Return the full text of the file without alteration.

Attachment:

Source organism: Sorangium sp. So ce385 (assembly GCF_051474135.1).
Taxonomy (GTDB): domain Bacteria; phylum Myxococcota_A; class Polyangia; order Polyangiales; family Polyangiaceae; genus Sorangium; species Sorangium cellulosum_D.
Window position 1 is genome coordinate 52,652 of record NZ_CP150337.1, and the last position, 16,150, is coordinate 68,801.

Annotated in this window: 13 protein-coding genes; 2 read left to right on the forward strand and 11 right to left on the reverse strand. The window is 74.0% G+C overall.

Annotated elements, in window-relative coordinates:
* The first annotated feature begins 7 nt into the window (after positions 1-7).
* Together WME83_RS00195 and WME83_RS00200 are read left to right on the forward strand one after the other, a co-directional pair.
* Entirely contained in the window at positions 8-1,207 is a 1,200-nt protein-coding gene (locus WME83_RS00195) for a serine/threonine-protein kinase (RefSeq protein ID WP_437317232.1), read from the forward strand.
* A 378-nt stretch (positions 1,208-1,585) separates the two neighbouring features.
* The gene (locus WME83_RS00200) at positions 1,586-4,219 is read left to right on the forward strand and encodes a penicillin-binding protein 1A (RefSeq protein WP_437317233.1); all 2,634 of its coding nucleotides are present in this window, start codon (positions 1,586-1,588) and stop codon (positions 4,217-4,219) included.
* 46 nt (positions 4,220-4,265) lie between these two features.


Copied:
Source organism: Sorangium sp. So ce385 (assembly GCF_051474135.1).
Taxonomy (GTDB): domain Bacteria; phylum Myxococcota_A; class Polyangia; order Polyangiales; family Polyangiaceae; genus Sorangium; species Sorangium cellulosum_D.
Window position 1 is genome coordinate 52,652 of record NZ_CP150337.1, and the last position, 16,150, is coordinate 68,801.

Annotated in this window: 13 protein-coding genes; 2 read left to right on the forward strand and 11 right to left on the reverse strand. The window is 74.0% G+C overall.

Annotated elements, in window-relative coordinates:
* The first annotated feature begins 7 nt into the window (after positions 1-7).
* Together WME83_RS00195 and WME83_RS00200 are read left to right on the forward strand one after the other, a co-directional pair.
* Entirely contained in the window at positions 8-1,207 is a 1,200-nt protein-coding gene (locus WME83_RS00195) for a serine/threonine-protein kinase (RefSeq protein ID WP_437317232.1), read from the forward strand.
* A 378-nt stretch (positions 1,208-1,585) separates the two neighbouring features.
* The gene (locus WME83_RS00200) at positions 1,586-4,219 is read left to right on the forward strand and encodes a penicillin-binding protein 1A (RefSeq protein WP_437317233.1); all 2,634 of its coding nucleotides are present in this window, start codon (positions 1,586-1,588) and stop codon (positions 4,217-4,219) included.
* 46 nt (positions 4,220-4,265) lie between these two features.